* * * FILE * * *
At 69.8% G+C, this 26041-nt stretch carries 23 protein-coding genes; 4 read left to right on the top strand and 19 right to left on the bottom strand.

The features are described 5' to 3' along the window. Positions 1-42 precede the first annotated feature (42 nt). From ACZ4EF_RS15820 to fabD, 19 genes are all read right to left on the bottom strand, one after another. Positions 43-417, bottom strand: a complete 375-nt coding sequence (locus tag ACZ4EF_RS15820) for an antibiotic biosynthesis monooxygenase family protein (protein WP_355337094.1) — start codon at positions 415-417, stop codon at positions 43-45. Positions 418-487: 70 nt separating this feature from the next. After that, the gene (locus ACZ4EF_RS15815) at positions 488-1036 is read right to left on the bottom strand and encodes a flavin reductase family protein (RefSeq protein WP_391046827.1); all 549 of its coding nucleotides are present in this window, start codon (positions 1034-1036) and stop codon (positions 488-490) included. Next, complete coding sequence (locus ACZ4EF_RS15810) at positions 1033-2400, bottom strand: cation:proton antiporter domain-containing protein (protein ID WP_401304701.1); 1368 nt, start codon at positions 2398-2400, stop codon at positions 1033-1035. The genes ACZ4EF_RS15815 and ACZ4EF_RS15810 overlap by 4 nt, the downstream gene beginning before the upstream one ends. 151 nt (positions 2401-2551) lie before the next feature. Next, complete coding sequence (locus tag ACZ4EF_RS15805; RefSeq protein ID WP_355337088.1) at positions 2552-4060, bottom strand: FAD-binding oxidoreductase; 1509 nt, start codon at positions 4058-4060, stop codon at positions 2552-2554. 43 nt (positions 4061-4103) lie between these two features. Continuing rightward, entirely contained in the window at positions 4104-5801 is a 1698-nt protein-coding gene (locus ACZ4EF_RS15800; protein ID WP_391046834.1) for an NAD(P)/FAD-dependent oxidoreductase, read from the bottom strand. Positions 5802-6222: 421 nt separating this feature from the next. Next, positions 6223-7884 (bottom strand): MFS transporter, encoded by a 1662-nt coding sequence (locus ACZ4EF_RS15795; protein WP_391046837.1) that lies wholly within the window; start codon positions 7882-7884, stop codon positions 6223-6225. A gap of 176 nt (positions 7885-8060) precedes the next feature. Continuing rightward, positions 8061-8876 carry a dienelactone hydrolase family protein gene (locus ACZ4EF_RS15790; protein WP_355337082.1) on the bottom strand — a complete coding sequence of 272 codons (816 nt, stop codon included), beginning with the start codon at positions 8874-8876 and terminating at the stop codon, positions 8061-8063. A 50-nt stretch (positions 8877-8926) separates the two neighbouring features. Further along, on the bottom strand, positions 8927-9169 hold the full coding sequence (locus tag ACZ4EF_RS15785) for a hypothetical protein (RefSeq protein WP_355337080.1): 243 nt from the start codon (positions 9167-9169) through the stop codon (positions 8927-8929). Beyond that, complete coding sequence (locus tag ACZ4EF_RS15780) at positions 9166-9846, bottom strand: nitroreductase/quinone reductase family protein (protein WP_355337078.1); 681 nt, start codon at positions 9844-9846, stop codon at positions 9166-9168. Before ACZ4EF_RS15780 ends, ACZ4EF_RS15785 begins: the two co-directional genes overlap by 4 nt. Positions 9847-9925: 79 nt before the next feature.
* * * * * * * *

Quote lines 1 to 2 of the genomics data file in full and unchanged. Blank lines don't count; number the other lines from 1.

At 69.8% G+C, this 26041-nt stretch carries 23 protein-coding genes; 4 read left to right on the top strand and 19 right to left on the bottom strand.

The features are described 5' to 3' along the window. Positions 1-42 precede the first annotated feature (42 nt). From ACZ4EF_RS15820 to fabD, 19 genes are all read right to left on the bottom strand, one after another. Positions 43-417, bottom strand: a complete 375-nt coding sequence (locus tag ACZ4EF_RS15820) for an antibiotic biosynthesis monooxygenase family protein (protein WP_355337094.1) — start codon at positions 415-417, stop codon at positions 43-45. Positions 418-487: 70 nt separating this feature from the next. After that, the gene (locus ACZ4EF_RS15815) at positions 488-1036 is read right to left on the bottom strand and encodes a flavin reductase family protein (RefSeq protein WP_391046827.1); all 549 of its coding nucleotides are present in this window, start codon (positions 1034-1036) and stop codon (positions 488-490) included. Next, complete coding sequence (locus ACZ4EF_RS15810) at positions 1033-2400, bottom strand: cation:proton antiporter domain-containing protein (protein ID WP_401304701.1); 1368 nt, start codon at positions 2398-2400, stop codon at positions 1033-1035. The genes ACZ4EF_RS15815 and ACZ4EF_RS15810 overlap by 4 nt, the downstream gene beginning before the upstream one ends. 151 nt (positions 2401-2551) lie before the next feature. Next, complete coding sequence (locus tag ACZ4EF_RS15805; RefSeq protein ID WP_355337088.1) at positions 2552-4060, bottom strand: FAD-binding oxidoreductase; 1509 nt, start codon at positions 4058-4060, stop codon at positions 2552-2554. 43 nt (positions 4061-4103) lie between these two features. Continuing rightward, entirely contained in the window at positions 4104-5801 is a 1698-nt protein-coding gene (locus ACZ4EF_RS15800; protein ID WP_391046834.1) for an NAD(P)/FAD-dependent oxidoreductase, read from the bottom strand. Positions 5802-6222: 421 nt separating this feature from the next. Next, positions 6223-7884 (bottom strand): MFS transporter, encoded by a 1662-nt coding sequence (locus ACZ4EF_RS15795; protein WP_391046837.1) that lies wholly within the window; start codon positions 7882-7884, stop codon positions 6223-6225. A gap of 176 nt (positions 7885-8060) precedes the next feature. Continuing rightward, positions 8061-8876 carry a dienelactone hydrolase family protein gene (locus ACZ4EF_RS15790; protein WP_355337082.1) on the bottom strand — a complete coding sequence of 272 codons (816 nt, stop codon included), beginning with the start codon at positions 8874-8876 and terminating at the stop codon, positions 8061-8063. A 50-nt stretch (positions 8877-8926) separates the two neighbouring features. Further along, on the bottom strand, positions 8927-9169 hold the full coding sequence (locus tag ACZ4EF_RS15785) for a hypothetical protein (RefSeq protein WP_355337080.1): 243 nt from the start codon (positions 9167-9169) through the stop codon (positions 8927-8929). Beyond that, complete coding sequence (locus tag ACZ4EF_RS15780) at positions 9166-9846, bottom strand: nitroreductase/quinone reductase family protein (protein WP_355337078.1); 681 nt, start codon at positions 9844-9846, stop codon at positions 9166-9168. Before ACZ4EF_RS15780 ends, ACZ4EF_RS15785 begins: the two co-directional genes overlap by 4 nt. Positions 9847-9925: 79 nt before the next feature.